Flight is indeed the metaphor that makes the story soar. Ultimately this is a fable about the importance of seeking a higher purpose in life, even if your flock, tribe, or neighborhood finds your ambition threatening. (At one point our beloved gull is even banished from his flock.) By not compromising his higher vision, Jonathan gets the ultimate payoff: transcendence. Ultimately, he learns the meaning of love and kindness.
I read this book when I was a teenager, it set the stage for a life of searching for a higher purpose and today, almost 40 years later, my life is heaven on earth.
In Abraham Lincoln's words...
"All my life I have tried to pluck a thistle and plant a flower wherever the flower would grow in thought and mind." Abraham Lincoln
And M. Scott Peck's words...
"Abandon the urge to simplify everything, to look for formulas and easy answers, and to begin to think multidimensionally, to glory in the mystery and paradoxes of life, not to be dismayed by the multitude of causes and consequences that are inherent in each experience -- to appreciate the fact that life is complex." M. Scott Peck ...more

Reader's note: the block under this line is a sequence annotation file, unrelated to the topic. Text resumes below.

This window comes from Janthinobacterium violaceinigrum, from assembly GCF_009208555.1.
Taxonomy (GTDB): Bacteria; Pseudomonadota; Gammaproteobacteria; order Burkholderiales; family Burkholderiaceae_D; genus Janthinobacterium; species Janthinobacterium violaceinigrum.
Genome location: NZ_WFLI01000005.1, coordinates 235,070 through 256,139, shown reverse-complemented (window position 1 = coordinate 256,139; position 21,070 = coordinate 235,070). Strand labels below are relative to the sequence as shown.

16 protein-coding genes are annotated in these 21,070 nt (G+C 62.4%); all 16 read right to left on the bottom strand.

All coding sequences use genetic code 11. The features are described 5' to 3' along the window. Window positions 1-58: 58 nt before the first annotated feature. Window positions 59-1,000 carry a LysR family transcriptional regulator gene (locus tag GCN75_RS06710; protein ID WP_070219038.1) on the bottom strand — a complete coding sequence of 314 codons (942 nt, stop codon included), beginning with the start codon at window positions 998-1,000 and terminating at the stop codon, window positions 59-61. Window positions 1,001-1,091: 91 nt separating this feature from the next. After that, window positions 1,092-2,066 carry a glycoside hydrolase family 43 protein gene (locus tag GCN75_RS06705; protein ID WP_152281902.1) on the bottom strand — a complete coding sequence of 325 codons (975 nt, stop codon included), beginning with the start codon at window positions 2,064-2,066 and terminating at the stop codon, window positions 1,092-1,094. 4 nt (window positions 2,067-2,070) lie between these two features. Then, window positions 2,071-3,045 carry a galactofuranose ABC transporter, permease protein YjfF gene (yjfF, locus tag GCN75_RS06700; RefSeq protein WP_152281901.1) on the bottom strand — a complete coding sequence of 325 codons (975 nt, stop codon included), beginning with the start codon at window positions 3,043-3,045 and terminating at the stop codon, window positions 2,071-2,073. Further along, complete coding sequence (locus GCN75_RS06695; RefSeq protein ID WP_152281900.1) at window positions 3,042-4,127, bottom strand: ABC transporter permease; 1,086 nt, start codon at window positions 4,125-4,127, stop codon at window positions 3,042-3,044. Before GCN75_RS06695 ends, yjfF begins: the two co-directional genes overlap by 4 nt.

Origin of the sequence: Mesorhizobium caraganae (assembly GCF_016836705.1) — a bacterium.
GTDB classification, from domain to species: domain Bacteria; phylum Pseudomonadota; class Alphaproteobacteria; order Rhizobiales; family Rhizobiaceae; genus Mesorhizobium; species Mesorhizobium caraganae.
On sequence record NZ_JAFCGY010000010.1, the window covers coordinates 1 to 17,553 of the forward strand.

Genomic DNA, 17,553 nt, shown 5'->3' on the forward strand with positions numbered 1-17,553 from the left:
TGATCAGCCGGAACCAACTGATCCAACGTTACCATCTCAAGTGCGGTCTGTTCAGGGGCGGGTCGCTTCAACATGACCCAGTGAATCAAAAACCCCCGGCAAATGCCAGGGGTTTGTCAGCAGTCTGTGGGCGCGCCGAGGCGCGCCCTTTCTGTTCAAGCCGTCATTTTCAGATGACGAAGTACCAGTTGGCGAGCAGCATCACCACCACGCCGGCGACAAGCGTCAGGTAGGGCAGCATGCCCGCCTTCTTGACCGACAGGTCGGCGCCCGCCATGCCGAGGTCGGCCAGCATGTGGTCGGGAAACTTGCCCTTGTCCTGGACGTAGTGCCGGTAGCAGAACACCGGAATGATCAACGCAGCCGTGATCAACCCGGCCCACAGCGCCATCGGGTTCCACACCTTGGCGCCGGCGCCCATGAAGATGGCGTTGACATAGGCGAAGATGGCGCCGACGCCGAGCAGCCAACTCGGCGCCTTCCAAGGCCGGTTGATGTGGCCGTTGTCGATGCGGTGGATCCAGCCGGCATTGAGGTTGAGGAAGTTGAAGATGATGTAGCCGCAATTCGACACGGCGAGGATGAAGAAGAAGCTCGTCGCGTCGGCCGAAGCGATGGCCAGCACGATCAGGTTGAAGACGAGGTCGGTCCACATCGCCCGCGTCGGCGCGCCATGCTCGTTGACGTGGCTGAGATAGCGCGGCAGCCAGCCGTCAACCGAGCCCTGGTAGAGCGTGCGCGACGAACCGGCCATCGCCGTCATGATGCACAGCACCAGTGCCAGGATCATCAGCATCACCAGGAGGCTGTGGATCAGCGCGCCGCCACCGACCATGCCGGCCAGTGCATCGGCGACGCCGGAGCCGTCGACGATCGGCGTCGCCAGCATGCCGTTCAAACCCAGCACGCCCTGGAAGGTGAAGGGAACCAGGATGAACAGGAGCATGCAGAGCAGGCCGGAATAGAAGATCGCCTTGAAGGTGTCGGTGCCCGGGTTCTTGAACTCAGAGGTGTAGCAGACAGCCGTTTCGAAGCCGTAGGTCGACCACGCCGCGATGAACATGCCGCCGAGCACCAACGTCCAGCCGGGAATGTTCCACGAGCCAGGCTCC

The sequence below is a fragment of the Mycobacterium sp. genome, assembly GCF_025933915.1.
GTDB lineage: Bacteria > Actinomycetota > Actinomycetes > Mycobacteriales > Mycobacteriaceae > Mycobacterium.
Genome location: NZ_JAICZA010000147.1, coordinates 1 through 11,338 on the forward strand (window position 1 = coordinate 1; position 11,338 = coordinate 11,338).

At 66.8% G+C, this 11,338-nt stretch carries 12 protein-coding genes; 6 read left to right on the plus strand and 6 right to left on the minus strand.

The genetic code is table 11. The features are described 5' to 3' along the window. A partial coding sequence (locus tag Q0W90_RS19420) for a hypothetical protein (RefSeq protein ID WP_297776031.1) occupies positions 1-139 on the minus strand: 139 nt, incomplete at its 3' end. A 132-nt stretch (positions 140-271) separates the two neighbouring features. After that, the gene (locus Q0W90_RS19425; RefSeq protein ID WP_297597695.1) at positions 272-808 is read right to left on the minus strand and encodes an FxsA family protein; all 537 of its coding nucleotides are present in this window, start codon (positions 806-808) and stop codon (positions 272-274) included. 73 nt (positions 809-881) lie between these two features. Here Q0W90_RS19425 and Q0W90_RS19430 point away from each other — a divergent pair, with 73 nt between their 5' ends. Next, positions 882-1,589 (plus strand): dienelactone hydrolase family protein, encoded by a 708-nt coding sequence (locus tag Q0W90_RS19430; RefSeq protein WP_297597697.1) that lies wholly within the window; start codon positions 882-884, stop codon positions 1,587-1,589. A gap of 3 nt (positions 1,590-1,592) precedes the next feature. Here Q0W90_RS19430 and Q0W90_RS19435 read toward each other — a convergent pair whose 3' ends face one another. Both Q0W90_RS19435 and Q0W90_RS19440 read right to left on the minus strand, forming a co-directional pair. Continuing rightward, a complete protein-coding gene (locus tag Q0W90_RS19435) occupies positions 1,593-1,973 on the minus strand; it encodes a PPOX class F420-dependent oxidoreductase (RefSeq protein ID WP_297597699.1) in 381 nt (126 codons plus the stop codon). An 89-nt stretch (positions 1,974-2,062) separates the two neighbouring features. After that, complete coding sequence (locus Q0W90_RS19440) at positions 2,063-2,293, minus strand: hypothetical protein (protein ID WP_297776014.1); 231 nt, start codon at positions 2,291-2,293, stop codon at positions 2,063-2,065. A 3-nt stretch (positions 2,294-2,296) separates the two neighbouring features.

I found Gay Hendricks at a Business and Consciousness conference in about 2000/1, in a day long seminar.
Gay's example, stories and journey were an inI found Gay Hendricks at a Business and Consciousness conference in about 2000/1, in a day long seminar.
Gay's example, stories and journey were an inspiration to me on multiple levels. Meeting Gay personally and seeing that he lived his life as stated in the books were also life changing and affirming. His book, like my reading of earlier in my life, "The Road Less Traveled" provided another dimension of how to see what choices I was making, consciously and unconsciously.
In the book, Gay takes us from a great personal and historic introduction through the five required lessons followed by the inner shifts and outer moves that create a conscious life. The second half of the book deals with conscious solutions to some of the most crucial areas of real world life. After having experienced the Conscioius Loving course in Ojai, CA, I was ready for the next stage of learning that he shared in the book....more